4 year-end considerations for your taxes

Should your tax strategy shift because of the unique circumstances in 2020? Explore these four areas to find out.

It's an understatement to say that 2020 has been a year like no other. The COVID-19 pandemic cost many people their jobs, and legislation designed to provide help also created new approaches for everything from Required Minimum Distributions (RMDs) to student loans—at least temporarily. Add in the uncertainty caused by market volatility and a presidential election, and it's clear that this year is unique.

That's why it's important to think about the moves you can make right now to remain aligned with your long-term financial strategy. Taxes should never be the sole driver of financial decisions, but they can play an important role in your overall financial health. Remember to check with your financial and tax advisors before you make any changes.

Here are four ideas to consider as we approach the end of this crazy year.

1. Review your income this year—and forecast for next year

Your income in a given year is one of the biggest drivers of how much federal income tax you're likely to pay. Remember, too, that different types of income are treated differently by the IRS. For instance, capital gains on the sale of investments is taxed at a different rate than traditional income. Before you decide to make any strategic moves to reduce your 2020 tax obligation, consider if it might be better to wait until next year. For example:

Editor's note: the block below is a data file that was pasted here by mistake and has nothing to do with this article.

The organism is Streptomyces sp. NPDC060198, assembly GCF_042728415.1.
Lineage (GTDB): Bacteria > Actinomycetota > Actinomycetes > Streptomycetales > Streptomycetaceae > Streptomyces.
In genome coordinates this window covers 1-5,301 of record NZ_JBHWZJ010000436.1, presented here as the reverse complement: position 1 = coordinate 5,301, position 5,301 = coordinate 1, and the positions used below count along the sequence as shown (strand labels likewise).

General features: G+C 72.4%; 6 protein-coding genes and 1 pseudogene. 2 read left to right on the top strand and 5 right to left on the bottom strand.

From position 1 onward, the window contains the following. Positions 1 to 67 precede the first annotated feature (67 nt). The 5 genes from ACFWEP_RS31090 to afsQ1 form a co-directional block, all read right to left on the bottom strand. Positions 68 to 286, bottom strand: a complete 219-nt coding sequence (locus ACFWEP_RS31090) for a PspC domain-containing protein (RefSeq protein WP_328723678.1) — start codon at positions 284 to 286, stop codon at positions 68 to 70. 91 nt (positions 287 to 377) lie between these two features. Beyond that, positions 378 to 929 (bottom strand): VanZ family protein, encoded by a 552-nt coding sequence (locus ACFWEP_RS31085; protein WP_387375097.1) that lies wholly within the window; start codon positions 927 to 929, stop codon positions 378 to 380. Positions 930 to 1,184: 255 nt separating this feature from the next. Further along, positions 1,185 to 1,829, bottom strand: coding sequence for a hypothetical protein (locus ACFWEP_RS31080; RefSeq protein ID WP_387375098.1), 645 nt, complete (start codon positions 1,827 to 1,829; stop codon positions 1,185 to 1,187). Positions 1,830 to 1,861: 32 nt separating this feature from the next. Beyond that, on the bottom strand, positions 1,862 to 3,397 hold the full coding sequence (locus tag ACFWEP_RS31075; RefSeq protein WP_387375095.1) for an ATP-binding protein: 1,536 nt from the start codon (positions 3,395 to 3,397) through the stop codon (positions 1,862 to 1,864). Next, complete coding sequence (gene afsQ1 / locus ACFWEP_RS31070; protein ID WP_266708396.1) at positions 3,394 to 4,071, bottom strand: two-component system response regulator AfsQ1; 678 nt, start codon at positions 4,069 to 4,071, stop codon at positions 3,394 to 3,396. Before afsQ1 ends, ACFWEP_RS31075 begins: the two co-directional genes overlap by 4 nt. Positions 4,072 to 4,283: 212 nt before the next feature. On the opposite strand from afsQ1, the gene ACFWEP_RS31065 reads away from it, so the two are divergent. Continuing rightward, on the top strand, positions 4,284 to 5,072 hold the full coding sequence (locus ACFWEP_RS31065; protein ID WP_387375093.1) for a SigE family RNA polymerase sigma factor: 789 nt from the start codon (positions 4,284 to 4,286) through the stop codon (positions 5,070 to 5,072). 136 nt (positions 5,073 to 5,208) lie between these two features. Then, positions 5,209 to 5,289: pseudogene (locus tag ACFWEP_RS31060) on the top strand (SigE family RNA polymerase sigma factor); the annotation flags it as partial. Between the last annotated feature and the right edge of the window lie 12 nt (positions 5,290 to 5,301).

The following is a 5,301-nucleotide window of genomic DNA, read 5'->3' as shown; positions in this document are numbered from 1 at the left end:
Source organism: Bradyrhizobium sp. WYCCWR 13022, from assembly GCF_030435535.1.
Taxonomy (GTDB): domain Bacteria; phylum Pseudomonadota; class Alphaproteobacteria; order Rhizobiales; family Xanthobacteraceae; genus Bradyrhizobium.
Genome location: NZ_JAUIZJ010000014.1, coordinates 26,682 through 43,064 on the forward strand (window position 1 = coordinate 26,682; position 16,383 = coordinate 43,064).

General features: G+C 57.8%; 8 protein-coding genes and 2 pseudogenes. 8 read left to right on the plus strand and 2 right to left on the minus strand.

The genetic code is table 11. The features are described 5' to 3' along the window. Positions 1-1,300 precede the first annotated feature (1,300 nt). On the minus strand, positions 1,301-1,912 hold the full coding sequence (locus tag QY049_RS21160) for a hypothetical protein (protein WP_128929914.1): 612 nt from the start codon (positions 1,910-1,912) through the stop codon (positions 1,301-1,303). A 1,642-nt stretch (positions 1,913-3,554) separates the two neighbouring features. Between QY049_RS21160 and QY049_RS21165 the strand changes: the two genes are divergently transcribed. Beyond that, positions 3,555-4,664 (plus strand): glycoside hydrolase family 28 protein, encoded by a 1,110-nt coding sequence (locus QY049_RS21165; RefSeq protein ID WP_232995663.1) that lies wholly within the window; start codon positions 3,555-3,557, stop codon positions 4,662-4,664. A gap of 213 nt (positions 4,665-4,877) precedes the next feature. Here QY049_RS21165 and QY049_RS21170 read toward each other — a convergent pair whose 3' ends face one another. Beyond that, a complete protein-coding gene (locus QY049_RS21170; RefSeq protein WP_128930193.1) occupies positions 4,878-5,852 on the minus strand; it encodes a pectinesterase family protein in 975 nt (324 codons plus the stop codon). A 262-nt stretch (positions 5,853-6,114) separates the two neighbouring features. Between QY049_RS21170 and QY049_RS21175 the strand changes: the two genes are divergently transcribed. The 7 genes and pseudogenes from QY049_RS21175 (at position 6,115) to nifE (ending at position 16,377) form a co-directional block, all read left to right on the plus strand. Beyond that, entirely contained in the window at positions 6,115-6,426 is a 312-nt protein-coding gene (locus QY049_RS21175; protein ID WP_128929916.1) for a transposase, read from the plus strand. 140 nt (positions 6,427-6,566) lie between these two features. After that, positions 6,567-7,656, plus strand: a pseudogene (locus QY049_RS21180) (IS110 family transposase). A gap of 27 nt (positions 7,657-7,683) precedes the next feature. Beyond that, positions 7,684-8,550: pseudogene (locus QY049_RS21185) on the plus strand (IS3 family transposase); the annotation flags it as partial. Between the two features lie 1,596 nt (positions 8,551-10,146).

For those not yet retired

If you lost your job and were unemployed for a time this year, you may have more income next year that could put you in a higher tax bracket. If that's the case, you may want to consider whether it makes sense to recognize income from other sources while keeping your income in its current lower tax bracket so that all of it is taxed at a lower rate. If you spent time unemployed but are back at work now, and expect to earn less than you have in previous years, you may want to check your tax withholding from your paycheck to see if you should be withholding less. Remember, though, to change your withholding back at the start of 2021 if you hope to earn more next year.

If you plan on retiring in 2021 and think you may have lower income as a result, it may be smart to postpone any lump sum payments or bonuses, if possible, until a time when you're potentially in a lower tax bracket.

For retirees

The CARES Act brought one of the most significant legislative changes in 2020: the cut of RMDs during this year. If you decided not to take a RMD this year, your income may be lower compared to next year. Again, that makes it potentially a good time to realize other sources of income while staying in the same lower bracket this year.

Converting to a Roth IRA could be especially appealing this year as well. Normally, RMDs can't be converted to Roth IRAs. But because RMDs were waived, any amounts distributed from a traditional IRA may be converted to a Roth IRA; however, you still have to pay the taxes on the amount converted.

One big plus of rolling over 2020 distributions to a Roth IRA is lowered income tax liability years afterward because of reduced RMDs. In most cases, anything you withdraw from a Roth IRA will be income tax-free, though it's best to discuss further with your financial advisor.

2. Maximize your retirement savings

Regardless of whether you'll earn more or less next year, it's almost always a good idea to maximize your retirement savings. Recent laws have changed some of the traditional thinking, making it smart to double-check to make sure you're taking full advantage of the options available to you.